“A simple, fast and light plugin to create a gallery of your Flickr photos on your WordPress enabled website. This plugin aims at providing a simple yet customizable way to create clean and professional looking Flickr galleries.”
I’d love to say I love this plugin, but compared with some of the others I auditioned, it’s a star. Still it leaves a lot to be desired. My suggestion with Flickr is to just link to your account.
“Easy Watermark can automatically add watermark to images as they are uploaded to WordPress media library. You can also watermark existing images manually (all at once or an every single image). Watermark can be an image, text or both.”
This is a pretty cool tool, especially for professional photographers. It’s indeed easy to set up, but previewing, not so much. Still, it will save a lot of time for those who worry about their images.
“Yoast SEO is the most complete WordPress SEO plugin that exists today for WordPress.org users. It incorporates everything from a snippet editor and real time page analysis functionality that helps you optimize your pages content, images titles, meta descriptions and more to XML sitemaps, and loads of optimization options in between.”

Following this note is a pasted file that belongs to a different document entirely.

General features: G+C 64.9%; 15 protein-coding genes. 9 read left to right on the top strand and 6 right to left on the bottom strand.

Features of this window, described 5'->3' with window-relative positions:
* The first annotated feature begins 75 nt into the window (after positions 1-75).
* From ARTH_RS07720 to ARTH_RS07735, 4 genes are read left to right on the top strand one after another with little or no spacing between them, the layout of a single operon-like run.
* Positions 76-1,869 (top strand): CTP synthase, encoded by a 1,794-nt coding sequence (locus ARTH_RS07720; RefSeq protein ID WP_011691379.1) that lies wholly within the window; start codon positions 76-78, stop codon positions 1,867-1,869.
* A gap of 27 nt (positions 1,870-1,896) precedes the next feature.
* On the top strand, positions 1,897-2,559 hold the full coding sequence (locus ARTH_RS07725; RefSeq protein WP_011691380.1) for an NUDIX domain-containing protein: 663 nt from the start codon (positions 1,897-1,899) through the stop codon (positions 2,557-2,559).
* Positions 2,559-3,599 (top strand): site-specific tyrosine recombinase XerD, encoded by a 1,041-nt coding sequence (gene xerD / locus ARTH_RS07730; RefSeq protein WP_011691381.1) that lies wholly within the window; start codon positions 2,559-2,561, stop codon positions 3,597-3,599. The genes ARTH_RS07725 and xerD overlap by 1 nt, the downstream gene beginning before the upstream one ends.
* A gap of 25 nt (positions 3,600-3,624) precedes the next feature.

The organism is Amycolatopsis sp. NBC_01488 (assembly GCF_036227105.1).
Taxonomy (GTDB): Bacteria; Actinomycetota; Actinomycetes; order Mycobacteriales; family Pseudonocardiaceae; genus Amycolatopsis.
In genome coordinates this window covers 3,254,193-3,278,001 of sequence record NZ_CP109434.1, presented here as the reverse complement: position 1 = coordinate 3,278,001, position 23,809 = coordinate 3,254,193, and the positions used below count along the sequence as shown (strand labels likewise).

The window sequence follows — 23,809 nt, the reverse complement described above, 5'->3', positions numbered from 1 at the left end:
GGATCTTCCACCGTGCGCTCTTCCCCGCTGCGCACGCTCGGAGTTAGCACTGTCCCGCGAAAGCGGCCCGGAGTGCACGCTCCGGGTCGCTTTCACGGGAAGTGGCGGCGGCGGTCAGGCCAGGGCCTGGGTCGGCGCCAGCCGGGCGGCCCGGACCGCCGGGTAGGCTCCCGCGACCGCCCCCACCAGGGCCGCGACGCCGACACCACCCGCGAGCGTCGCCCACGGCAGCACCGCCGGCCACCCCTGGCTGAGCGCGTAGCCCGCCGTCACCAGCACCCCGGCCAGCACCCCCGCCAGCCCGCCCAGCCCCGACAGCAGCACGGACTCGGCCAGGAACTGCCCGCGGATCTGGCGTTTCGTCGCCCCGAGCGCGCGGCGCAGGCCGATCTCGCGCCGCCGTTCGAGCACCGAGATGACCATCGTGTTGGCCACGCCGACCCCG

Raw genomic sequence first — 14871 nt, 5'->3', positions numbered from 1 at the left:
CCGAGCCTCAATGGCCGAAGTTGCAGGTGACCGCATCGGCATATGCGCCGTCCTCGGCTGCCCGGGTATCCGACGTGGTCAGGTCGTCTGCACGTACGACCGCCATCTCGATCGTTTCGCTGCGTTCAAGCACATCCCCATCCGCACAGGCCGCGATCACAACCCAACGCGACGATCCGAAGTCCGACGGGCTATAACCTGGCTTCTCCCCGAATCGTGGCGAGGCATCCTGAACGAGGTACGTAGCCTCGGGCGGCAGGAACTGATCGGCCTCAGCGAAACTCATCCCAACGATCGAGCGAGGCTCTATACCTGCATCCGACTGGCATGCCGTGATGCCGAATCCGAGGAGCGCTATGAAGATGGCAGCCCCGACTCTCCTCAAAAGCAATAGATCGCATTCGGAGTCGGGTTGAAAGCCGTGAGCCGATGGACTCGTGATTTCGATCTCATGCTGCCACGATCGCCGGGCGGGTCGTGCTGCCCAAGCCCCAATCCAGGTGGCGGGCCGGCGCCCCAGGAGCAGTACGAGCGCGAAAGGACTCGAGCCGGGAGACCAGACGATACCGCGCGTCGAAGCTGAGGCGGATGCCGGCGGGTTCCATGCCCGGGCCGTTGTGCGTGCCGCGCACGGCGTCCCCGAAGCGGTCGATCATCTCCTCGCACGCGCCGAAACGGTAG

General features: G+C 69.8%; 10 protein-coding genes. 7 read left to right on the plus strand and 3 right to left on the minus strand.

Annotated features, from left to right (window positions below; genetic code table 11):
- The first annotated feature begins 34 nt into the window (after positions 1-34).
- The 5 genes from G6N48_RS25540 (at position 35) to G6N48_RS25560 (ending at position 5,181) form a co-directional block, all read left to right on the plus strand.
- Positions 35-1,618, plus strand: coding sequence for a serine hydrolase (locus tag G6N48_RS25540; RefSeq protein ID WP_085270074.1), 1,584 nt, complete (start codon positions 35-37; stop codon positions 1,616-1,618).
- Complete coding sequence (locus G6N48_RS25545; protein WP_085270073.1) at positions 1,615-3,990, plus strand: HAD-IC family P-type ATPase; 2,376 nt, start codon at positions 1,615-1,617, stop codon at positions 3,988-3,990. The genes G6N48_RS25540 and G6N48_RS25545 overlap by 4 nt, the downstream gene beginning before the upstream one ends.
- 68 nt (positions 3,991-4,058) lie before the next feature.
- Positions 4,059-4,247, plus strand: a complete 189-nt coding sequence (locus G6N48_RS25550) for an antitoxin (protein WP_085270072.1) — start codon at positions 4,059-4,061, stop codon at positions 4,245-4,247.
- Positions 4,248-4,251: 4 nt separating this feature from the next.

Most people use Yoast for their words and it’s easy to forget the same options can be set for images. So if you really want your pictures to be seen by search engines, it’s worth delving into Yoast for images.
“This plugin generates static html files from your dynamic WordPress blog. After a html file is generated your web server will serve that file instead of processing the comparatively heavier and more expensive WordPress PHP scripts.”
Photos are what slows sites down the most, so employing a stout cache plugin will help relieve the load. I use this one, but whatever works for you is good.
“Large image files may be slowing down your site without you even knowing it. WP Smush uses WPMU DEV’s super servers to quickly smush every single one of your images and cuts all the unnecessary data without slowing down your site.”
There’s no plugin that will size your raw images. As Mac user, I use iPhoto to shrink images from 4000 to 800 pixels at medium quality, but that’s not enough. Smush will scrape off yet more useless weight from images, sometimes by up to 30%!
“Lazy load images to improve page load times. Uses jQuery.sonar to only load an image when it’s visible in the viewport.”
Basically what this plugin does is it will load images at the top of the page first, since that’s where readers are looking, and lets the images down below load more slowly. So conceivably, by the time a reader scrolls down, the lazy loaded pics are up, and your site speeds up overall.
More to go before I sleep
Certainly, there are always more WordPress photo plugins to discover and use. These are just the ones I use or approve of.
If you have any favorite photo plugins you’d like to plug – so to speak – please leave them in the comments below.